This is Kingsolver’s first full-length memoir, and she brings her essayist insight and fiction-writer’s sense of story into fabulous play. Her husband has some informative sidebars, and her 19 year old offers her perspective in some of her own nice writing. Sure, it is also polemical. The dust jacket tells of their hopes: “Animal, Vegetable, Miracle makes a passionate case for putting the kitchen back at the center of family life and diversified farms at the center of the American diet.” Or, as she writes, “This is the story of a year in which we made every attempt to feed ourselves animals and vegetables whose provenance we really knew…and of how our family was changed by our first year of deliberately eating food produced in the same place where we worked, went to school, loved our neighbors, drank the water, and breathed the air.” But be prepared for some laughter and pluck. This is a fun book.
They have a wonderful website about the book—with more stuff, some of the recipes, pictures of the farm and all kinds of advice for further action. See www.animalvegetablemiracle.com.
Perhaps you have been following the trends in this whole area–and there have been many good resources coming out. Consider the books about the slow foods movement or the new kid’s edition of Fast Food Nation (called, Chew on This), the recent, wonderful, Mennonite cookbook Simply in Season and last year’s much-talked about, very thoughtful, Omnivore’s Dilemma. Theological reflections have included the breathtakingly fascinating, liberal Episopalian conversion-through-eucharist memoir, Take This Bread (by anti-hunger activist Sarah Miles) to the brand new theological study of meals, wonderfully-entitled Soul Banquets: How Meals Become Mission in the Local Congregation by John Koenig. Shannon Jung’s two important paperbacks, Food for Life: The Spirituality and Ethics of Eating and Sharing Food: Christian Practices for Enjoyment are both recent and wonderful. There are more books about the sacraments of the everyday, about the ecology of eating, about faithful approaches to hospitality, meals, cooking and eating, than any recent time–even though Wendell Berry, just for instance, has a chapter entitled “The Pleasures of Eating” in What Are People For? published in 1990. And what thoughtful Christian who cares about these things doesn’t know the spectacular cookbook and fiesty, foodie essay by the inestimable theologian and cook, Robert Farrar Capon, Supper of the Lamb: A Culinary Reflection? I suppose we could list Diet for a Small Planet (even though Capon might protest) and note that we still stock it. Even the book I’ve raved most about in the past few years, Colossians Remixed: Subverting the Empire, has some of this thinking in it, as authors Brian Walsh & Sylvia Keesmaat are doing sustainable agriculture in community with other friends in Canada.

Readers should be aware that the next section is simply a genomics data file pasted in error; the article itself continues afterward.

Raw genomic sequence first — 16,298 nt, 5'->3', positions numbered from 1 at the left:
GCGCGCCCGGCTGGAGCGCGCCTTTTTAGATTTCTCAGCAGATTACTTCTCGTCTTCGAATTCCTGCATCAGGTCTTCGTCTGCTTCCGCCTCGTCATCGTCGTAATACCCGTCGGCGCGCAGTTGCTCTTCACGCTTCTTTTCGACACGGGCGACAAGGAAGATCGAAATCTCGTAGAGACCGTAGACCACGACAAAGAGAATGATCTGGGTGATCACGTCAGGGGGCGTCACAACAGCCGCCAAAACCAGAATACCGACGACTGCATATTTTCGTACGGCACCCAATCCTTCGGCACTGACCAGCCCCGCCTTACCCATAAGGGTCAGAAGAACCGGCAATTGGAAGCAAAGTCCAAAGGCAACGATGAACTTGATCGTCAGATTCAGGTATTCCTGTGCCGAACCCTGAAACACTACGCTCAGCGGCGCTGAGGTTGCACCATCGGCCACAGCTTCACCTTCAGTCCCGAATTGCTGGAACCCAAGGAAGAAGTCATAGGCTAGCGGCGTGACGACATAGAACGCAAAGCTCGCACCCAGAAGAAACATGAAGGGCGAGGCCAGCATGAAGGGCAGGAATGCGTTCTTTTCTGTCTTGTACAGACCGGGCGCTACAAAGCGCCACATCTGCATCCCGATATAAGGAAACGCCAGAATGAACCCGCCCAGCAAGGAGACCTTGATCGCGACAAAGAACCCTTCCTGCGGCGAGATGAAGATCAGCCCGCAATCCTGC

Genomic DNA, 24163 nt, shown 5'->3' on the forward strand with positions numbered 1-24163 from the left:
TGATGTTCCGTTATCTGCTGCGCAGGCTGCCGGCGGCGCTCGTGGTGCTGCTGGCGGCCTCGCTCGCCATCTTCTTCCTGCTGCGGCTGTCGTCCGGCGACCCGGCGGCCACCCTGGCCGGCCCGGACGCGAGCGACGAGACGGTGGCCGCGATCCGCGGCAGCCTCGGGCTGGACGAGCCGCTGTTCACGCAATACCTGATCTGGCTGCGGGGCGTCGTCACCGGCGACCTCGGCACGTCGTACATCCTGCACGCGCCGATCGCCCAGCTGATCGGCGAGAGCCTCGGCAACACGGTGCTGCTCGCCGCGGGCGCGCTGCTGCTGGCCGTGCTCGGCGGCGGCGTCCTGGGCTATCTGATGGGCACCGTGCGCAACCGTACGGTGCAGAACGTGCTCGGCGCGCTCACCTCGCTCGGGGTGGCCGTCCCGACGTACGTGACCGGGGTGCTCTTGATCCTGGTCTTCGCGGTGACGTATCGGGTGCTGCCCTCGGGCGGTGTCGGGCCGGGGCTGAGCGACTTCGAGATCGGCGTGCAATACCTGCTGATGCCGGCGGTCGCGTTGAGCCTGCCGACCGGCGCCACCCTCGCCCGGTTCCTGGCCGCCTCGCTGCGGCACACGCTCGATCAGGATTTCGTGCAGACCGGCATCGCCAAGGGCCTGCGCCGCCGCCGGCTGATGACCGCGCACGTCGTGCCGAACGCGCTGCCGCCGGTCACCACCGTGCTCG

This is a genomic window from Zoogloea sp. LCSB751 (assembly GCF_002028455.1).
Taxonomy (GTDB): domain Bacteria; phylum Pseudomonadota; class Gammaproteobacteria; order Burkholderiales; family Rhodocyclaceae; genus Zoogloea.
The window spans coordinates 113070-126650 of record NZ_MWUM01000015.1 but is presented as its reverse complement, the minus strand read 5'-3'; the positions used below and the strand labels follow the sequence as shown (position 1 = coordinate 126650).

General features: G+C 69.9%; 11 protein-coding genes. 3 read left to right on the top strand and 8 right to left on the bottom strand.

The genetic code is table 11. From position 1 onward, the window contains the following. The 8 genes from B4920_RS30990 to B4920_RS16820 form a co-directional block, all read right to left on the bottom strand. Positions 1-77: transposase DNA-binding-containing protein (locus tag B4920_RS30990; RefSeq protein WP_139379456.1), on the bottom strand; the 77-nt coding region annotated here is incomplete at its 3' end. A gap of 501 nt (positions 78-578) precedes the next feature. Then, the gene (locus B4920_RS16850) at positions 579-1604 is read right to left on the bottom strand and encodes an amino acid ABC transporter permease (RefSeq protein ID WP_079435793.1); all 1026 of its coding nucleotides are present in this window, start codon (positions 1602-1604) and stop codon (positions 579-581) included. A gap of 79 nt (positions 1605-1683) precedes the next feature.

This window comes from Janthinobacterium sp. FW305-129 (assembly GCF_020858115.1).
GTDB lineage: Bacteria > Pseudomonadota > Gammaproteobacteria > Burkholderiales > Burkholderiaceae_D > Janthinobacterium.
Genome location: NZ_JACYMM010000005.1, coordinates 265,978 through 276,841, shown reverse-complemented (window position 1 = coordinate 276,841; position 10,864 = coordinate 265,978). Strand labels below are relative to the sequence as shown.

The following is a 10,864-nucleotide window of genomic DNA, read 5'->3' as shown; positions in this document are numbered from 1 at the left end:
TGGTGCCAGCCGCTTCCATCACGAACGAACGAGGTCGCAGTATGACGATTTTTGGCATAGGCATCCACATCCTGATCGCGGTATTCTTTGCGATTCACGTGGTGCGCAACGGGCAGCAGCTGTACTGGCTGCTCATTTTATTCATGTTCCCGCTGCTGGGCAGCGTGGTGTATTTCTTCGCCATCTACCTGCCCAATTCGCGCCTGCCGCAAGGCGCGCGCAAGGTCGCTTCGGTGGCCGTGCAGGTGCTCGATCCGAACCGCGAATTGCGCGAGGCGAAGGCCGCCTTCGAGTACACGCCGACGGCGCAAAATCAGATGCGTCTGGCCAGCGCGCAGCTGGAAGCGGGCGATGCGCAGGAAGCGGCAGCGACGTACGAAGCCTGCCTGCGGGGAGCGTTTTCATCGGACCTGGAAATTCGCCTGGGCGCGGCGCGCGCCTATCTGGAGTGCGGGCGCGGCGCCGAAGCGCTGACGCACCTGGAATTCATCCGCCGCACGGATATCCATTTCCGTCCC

Our family does not do this stuff well. Like prayer or evangelism, I specialize in reading about it, hoping that somehow it counts for something. Am I fooling myself? I have regrets, and hope to make changes, even as I understand that we have some unique obstacles here. But many folks have obstacles, and, in God’s grace, we may take steps towards more normative and joyous and just lives. Maybe these books will help.
choose any other book mentioned above for 20% off